Unmet Social Needs of Elderly Women
On 5 March, AWARE held a roundtable to discuss the results of a study examining the ‘unmet needs of elderly women’ in Singapore. The study found that elderly women in Singapore face a range of problems such as financial issues, health problems and emotional challenges.
The study was conducted under the aegis of the Lien Centre for Social Innovation, which is conducting a series of studies on the unmet social needs of vulnerable populations in Singapore. This includes migrant workers, single parents, disabled persons, and elderly persons. For this study, 100 elderly persons were interviewed, of which 64 were women.
Presenter Balambigai Balakrishnan, a research associate at Lien Centre, discussed key findings and a few representative cases.
Key findings from the study:
- Education: 80% of female respondents had only a secondary education or less, with older respondents having less education. This was attributed to discriminatory attitudes, with one respondent saying that her father had only sent her brothers to school.
- Household arrangements of elderly persons are gendered: elderly men tended to live alone or live with their spouses, with fewer living with their children. By contrast, women often lived with their children. During these interviews, it emerged that this was so as men were often less able to contribute to household responsibilities, such as providing childcare.
- Financial issues: many of the female respondents worked in low-skilled, low-income jobs e.g. as cleaners. While many respondents received money from their children, often supplementary income was required. Some of the respondents could not pay their bills, and others often subsisted on canned goods.
- Health issues: Health, and paying for healthcare, was a recurrent concern amongst respondents. In addition, poor health limited female respondents’ ability to work.
- Emotional problems: Due to financial and healthcare concerns, some women felt that they were a burden on their children who supported them financially. Others were estranged from their children and felt unable to rely on them for support.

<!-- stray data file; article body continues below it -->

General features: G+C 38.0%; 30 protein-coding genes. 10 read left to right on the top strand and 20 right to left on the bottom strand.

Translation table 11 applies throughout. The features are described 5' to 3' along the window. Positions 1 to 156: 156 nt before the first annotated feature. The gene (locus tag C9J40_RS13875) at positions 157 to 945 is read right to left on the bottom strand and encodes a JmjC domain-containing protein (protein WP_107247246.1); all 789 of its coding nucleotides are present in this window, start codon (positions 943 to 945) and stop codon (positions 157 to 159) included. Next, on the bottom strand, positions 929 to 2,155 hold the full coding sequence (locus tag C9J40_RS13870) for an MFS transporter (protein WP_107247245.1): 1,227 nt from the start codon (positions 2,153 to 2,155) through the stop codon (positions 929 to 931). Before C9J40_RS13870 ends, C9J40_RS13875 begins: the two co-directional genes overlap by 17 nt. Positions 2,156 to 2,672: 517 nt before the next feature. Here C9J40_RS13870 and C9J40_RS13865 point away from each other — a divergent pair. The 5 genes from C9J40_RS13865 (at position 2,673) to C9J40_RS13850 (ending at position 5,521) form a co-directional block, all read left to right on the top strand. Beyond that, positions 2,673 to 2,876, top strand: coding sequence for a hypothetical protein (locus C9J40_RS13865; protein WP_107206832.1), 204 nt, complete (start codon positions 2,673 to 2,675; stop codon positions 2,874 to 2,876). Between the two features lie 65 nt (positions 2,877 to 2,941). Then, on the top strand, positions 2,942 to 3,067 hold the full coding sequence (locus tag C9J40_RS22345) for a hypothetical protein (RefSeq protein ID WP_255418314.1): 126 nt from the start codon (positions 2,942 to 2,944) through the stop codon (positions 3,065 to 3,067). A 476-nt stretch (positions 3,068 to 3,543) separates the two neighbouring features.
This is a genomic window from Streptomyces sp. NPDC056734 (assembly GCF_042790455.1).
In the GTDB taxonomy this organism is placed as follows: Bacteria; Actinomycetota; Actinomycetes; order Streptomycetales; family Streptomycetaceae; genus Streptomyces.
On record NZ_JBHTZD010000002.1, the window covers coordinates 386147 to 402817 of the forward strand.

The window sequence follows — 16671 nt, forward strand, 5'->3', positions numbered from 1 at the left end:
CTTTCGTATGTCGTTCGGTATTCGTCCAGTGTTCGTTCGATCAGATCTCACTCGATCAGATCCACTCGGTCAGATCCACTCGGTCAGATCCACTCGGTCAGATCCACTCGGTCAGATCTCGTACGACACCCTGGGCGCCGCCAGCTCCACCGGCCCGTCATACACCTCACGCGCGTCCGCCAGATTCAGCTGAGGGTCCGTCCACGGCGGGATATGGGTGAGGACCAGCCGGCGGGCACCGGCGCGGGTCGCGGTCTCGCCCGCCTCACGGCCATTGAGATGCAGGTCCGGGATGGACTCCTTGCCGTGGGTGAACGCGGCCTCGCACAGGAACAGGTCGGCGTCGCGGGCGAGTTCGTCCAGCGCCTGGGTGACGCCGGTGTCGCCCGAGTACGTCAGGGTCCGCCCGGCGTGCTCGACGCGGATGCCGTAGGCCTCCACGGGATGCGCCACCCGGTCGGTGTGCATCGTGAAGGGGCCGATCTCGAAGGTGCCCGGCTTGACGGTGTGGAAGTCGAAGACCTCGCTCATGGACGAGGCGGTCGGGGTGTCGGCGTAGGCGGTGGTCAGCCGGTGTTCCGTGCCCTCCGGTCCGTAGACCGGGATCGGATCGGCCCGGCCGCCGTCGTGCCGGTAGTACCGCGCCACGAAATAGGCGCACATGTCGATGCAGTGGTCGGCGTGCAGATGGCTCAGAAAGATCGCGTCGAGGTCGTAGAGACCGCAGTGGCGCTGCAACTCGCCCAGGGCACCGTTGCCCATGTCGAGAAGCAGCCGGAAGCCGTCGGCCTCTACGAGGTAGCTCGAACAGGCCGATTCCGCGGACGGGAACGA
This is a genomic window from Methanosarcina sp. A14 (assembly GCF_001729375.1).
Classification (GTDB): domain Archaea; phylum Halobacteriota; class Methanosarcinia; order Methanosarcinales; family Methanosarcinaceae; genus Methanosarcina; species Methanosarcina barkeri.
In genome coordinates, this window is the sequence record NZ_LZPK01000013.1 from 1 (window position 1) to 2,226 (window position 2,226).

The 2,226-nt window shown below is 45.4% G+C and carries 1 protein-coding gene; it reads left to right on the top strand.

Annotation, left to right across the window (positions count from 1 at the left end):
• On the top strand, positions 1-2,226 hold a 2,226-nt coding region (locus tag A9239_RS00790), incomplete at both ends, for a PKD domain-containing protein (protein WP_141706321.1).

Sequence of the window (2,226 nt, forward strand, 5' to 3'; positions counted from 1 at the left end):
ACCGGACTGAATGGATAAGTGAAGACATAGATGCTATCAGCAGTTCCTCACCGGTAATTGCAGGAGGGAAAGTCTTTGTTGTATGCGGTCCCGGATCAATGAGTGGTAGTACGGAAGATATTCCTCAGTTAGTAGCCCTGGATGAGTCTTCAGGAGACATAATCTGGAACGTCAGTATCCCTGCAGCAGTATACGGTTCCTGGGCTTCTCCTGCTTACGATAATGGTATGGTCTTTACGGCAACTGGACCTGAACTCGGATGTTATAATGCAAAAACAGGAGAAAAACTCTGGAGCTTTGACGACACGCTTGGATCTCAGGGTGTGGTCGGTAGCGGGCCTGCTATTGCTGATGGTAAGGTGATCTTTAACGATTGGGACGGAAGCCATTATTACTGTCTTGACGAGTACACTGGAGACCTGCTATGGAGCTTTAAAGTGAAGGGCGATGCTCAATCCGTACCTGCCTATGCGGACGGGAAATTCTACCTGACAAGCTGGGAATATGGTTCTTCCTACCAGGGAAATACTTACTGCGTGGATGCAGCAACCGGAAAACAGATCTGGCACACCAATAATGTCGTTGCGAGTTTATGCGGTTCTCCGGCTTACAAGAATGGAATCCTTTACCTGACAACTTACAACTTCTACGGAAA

During the discussion, Teo You Yenn, a sociologist and AWARE board member, mentioned her research on younger families in poverty – some scenarios described during the presentation were the future for many of the women she worked with.
Balam explained that elderly women in comparatively better situations tended to have better health, which made them more able to work. In fact, if they had ever worked, this tended to translate into better outcomes. However, employment histories are themselves related to education levels. “This shows that outcomes really depend on the luck of the draw,” an audience member commented. Teo You Yenn agreed, “Our social welfare system does not protect adequately against risk.”
The participants also briefly discussed solutions. Two major themes emerged: first, elderly women’s emotional and mental well-being should be attended to, as the depth of chronic mental and emotional stresses apparent in the respondents were striking. Ultimately, better social support could not be limited to financial support alone, although that is undoubtedly important. Second, advocacy groups and voluntary welfare organisations should develop a clear message about what interventions are required, to companies seeking to engage the underprivileged, in order to avoid misconceived corporate social responsibility efforts.